Sunday, October 7, 2012

The Blob (1958) Review:

"The Blob" is an interesting creature. It's not like any other creature cinema history has ever seen. It doesn't have a skeletal structure. It doesn't have a face, and it doesn't have a body (a specific figure). So the question in mind, is how does a group of filmmakers and special effects artists make this idea a reality. The answer was just being innovative and creative. And for the amount of technology that was available at the time, it was an astounding feat.

Steve McQueen,...who really doesn't look like a teenager.
Starring as the hero (if that's what he really is) is Steve McQueen. McQueen plays an ordinary teenager who ends up running into The Blob and notices the horror that it causes. Honestly, calling McQueen's character a hero or an ordinary teenager is hard to say. The plot of this story runs at a slow pace and much of it is focused on how McQueen tries to convince people that he's not hallucinating. There's not much of any character development at all really. As for the other characters involved in this story, there isn't much to talk about because much of the dialog is bland and sluggish.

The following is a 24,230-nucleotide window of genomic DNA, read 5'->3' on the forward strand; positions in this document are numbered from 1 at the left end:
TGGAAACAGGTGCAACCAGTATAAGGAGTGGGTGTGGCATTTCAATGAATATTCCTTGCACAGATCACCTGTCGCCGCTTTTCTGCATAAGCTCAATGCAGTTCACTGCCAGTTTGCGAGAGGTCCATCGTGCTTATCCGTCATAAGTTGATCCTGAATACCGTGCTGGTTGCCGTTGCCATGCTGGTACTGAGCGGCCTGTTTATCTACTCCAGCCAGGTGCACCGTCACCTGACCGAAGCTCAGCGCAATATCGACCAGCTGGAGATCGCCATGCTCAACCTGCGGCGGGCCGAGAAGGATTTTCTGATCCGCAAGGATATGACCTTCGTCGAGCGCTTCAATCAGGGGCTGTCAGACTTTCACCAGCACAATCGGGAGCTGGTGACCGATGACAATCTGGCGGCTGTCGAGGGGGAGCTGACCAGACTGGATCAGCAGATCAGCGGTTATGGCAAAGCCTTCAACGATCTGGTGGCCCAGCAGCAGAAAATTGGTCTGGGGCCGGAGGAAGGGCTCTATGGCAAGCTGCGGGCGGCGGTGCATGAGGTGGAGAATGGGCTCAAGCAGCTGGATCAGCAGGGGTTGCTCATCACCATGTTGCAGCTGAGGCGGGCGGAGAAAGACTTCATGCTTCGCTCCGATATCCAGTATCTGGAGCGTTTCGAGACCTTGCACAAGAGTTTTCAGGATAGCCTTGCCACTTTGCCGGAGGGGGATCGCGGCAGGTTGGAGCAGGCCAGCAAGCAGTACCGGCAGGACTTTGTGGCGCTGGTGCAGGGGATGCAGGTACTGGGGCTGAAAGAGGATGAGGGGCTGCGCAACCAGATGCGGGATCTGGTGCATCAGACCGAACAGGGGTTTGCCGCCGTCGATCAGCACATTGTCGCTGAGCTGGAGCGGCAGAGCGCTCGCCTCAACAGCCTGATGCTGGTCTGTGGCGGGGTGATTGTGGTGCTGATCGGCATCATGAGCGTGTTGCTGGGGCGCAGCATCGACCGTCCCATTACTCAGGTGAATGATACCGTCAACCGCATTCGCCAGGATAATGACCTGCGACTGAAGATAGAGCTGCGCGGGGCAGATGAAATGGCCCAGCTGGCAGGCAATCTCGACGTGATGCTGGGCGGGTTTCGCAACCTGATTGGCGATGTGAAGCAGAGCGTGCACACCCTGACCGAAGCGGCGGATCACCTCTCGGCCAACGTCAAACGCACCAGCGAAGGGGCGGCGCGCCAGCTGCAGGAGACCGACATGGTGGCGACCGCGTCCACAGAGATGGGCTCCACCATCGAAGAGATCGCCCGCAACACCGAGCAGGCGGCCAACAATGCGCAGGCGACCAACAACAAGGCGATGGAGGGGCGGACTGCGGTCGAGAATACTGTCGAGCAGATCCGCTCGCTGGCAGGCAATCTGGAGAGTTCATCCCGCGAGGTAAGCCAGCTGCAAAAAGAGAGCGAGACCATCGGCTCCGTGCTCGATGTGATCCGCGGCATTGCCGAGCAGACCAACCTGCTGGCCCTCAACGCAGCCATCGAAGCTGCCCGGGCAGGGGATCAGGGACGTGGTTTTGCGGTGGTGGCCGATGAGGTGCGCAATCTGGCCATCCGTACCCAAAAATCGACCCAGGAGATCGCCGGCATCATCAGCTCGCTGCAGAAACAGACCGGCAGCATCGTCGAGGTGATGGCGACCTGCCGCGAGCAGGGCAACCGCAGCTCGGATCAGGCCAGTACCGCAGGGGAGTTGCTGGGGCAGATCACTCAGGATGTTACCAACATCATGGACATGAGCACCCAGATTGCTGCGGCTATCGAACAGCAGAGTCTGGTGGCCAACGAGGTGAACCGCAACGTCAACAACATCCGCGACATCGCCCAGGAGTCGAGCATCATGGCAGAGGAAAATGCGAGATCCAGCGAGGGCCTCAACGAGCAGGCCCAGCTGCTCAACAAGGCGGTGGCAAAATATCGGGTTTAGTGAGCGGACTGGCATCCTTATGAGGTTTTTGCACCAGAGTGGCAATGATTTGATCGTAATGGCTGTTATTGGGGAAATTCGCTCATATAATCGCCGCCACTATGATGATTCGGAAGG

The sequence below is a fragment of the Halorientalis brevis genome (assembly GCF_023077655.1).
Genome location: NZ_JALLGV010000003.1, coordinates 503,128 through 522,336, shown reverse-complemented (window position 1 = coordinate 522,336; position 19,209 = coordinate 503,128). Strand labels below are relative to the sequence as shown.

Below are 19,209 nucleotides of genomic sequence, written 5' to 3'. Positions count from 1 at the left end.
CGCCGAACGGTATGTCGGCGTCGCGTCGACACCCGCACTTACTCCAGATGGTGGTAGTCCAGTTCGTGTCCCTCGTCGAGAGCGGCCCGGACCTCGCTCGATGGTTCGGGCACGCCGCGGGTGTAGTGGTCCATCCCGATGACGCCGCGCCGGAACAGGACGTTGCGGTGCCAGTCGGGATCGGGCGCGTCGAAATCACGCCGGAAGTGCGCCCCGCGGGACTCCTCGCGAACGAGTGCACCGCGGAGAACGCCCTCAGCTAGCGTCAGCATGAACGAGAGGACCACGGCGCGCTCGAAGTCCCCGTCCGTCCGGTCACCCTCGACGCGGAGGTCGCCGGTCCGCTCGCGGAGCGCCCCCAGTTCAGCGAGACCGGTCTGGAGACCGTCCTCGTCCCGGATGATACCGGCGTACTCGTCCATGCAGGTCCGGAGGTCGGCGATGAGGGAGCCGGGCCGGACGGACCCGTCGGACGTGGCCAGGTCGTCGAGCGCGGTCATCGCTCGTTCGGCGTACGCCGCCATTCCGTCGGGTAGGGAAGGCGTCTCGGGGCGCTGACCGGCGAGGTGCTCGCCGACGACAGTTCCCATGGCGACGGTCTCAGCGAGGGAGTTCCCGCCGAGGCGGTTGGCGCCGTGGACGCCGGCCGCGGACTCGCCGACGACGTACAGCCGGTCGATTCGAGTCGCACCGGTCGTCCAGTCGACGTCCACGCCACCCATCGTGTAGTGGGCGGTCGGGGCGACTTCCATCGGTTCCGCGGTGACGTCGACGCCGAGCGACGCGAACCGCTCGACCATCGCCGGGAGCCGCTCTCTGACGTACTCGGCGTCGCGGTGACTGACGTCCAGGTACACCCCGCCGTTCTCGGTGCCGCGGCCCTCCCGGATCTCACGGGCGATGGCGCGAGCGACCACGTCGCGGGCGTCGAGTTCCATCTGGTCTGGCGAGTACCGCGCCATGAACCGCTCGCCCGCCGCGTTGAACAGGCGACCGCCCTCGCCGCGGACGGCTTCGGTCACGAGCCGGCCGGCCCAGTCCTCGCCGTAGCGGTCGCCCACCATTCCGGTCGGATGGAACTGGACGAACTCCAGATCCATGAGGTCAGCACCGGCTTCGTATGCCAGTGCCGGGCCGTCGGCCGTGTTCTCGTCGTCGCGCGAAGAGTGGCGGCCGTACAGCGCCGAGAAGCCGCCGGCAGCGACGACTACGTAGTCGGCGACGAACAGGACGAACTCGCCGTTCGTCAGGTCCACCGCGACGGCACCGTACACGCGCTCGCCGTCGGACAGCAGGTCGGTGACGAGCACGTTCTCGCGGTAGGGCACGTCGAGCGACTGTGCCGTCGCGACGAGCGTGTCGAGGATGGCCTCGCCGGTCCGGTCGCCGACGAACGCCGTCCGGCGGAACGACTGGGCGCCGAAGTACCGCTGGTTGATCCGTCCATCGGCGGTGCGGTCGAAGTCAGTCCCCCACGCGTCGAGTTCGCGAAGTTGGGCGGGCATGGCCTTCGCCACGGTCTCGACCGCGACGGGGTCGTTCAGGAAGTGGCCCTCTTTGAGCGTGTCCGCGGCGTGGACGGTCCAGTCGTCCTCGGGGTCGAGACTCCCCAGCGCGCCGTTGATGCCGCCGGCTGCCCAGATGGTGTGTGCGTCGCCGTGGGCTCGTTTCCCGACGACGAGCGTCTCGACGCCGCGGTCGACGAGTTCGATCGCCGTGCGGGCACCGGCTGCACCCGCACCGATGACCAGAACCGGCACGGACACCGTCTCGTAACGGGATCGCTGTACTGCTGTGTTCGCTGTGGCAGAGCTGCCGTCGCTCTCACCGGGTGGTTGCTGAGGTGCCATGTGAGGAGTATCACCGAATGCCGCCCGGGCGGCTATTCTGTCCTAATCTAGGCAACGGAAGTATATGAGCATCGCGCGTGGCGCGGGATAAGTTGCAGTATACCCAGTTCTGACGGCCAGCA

Amazing for it's time but ultimately poorly used throughout
What stands out from that however, is The Blob creature itself. To watch  this creature on screen is intriguing enough to wonder how the film crew could have gotten this to work so well. The Blob truly does slink and slush its way around in this film. It's almost like Jell-O but filmed in slow motion. Unfortunately, the fun really doesn't begin until the film starts to end. The way that "fun" is used in the previous statement describes what it's like to watch The Blob move in every scene, not the death scenes of its victims.

What was most disappointing about this film was how little The Blob was in every scene. Sure it's fun seeing what it can do but wouldn’t viewers want to see more? They probably never did. Adding to this was the fact that the death scenes did not even last long on screen. It is to the assumption the reason why the film was no graphic was due to the generation it was released to. This can be understood but it still can be frustrating. Surely someone would be thinking, "So what happened to the victim? Can't we see what happened?". As for the musical score, which was produced by Ralph Carmichael, has a nice tone to whatever scene is currently happening. The only song I have in question is the one at the opening credits. Why so jolly sounding?

As the first of a couple "blob" films, this one isn't a masterpiece but it is something worth admiring for even if the part worth admiring is relatively small. Somehow though, if this movie wasn't about The Blob, this story would ultimately would have been left in the refrigerator where it belonged.

Points Earned --> 6:10

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